• Let us not skip over the lowly carnation. They symbolize affection, good luck and deep admiration. While they themselves may not exactly be a showstopper, they are the perfect addition to any bouquet or arrangement. They come in almost every color under the sun and add volume while not taking away from the big, showy botanical stars of the day. 

Flowers with less-romantic symbolism

The chrysanthemum is a perennial favorite through much of the world. Their fall, riotous and colorful displays are always eye-catching and a sentimental favorite. However… in Italy, this is definitely not the case. “Mums” are regarded as strictly a funeral flower and are offered to families during a period of morning. Not to say you cannot have mums mixed in your wedding flowers, there are several other flowers out there that look similar and do not have the superstition handing over their colorful little heads. 

Who doesn’t love the large pom-pom size bouquets of pink and blue hydrangeas? Well, if you are Italian, odds are you would fall under this category. While big, bold and beautiful the condone the feeling of coldness and distance.

Another flower that gets a bad rap is the beautiful yellow rose. Personally, it is my favorite color ros, but after learning that symbolizes jealousy, suspicion and mistrust, I think I am going to need a little time to process this information.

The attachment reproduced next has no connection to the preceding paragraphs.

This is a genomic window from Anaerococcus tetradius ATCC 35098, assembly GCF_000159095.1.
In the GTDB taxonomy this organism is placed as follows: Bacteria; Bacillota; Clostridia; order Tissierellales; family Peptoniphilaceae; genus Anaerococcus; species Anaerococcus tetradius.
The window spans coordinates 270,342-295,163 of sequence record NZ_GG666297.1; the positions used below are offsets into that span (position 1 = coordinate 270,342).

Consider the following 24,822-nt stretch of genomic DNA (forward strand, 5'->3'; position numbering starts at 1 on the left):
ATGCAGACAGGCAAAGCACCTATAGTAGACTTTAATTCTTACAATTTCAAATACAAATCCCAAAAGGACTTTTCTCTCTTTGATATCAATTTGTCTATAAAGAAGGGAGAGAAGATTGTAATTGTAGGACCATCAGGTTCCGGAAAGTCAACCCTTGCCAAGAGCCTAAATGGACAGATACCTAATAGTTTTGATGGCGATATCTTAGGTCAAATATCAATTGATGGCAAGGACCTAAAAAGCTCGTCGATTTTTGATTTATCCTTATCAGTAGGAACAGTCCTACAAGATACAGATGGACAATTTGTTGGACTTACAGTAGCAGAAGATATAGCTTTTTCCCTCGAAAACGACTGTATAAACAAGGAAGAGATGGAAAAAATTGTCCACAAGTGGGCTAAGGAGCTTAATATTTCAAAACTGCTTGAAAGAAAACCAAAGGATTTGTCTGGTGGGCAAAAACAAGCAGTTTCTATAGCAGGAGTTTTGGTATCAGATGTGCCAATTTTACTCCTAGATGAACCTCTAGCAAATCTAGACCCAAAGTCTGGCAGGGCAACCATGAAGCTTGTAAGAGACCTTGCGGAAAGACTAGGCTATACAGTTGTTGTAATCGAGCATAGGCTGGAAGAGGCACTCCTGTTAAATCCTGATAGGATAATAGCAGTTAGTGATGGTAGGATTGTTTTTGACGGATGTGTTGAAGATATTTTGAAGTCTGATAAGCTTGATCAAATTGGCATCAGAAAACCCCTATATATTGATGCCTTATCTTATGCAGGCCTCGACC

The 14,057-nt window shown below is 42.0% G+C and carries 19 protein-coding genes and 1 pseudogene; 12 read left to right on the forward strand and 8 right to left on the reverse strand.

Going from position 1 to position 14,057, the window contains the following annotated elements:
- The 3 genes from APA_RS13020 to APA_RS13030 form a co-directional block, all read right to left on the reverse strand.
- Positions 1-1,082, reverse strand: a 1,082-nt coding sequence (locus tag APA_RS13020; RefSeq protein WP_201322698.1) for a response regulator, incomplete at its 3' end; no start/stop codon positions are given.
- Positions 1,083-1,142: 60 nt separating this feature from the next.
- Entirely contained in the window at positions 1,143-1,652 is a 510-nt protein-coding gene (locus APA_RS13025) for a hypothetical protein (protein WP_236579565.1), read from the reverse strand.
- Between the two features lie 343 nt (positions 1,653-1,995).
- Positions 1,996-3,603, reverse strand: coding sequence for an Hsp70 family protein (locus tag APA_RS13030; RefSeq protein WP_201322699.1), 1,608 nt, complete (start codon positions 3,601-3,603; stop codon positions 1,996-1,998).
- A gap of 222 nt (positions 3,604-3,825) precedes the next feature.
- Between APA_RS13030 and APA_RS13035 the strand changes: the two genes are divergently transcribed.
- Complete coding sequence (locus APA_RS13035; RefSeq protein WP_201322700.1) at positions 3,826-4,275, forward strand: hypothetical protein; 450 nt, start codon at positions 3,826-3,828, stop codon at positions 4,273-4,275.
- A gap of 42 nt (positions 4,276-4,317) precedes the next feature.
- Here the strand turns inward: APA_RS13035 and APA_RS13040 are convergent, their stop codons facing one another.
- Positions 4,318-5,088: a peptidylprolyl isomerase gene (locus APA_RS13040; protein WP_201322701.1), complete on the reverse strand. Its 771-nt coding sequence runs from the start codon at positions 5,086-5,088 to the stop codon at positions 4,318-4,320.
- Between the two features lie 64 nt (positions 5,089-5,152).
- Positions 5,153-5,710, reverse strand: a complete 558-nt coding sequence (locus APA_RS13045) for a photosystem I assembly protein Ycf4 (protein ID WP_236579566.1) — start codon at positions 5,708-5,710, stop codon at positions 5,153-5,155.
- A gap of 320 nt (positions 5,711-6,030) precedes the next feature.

The oleander is another favorite of mine, with flowers (either white, light pink or fascia) which are born in lush bouquets on this large woody perennial. They make lovely gifts for the yard, however, they symbolize mistrust and caution. It is important to note that great caution must be taken around this plant. It is said that the ingestion of a single leaf is potent enough to kill a healthy, adult man. (Let’s not test that theory!)

Another flower that epitomizes the agricultural landscape of Tuscany is lavender. This heady herb has been used in perfumes and soap for centuries and looks just a beautiful dried as it does freshly picked. However, it sends a very clear message of distrust to the recipient. So, if a neighbor offers you a lovely lavender bush, personally I would take it, but keep an eye looking back over your shoulder. You just never know.

This is just a tase of some of the most popular wedding flowers in Italy (as well as a few that should steer clear of). This fanciful article is meant for entertainment purposes… If you want a bouquet of yellow roses for your wedding bouquet, then by all means go for it! I think the people of Italy would be willing to turn a blind eye so that you could have the perfect wedding. 

Did I leave some important symbolic flowers off the list? Please let me know in the comments so that we can continue to build on this article and our breadth of floral knowledge.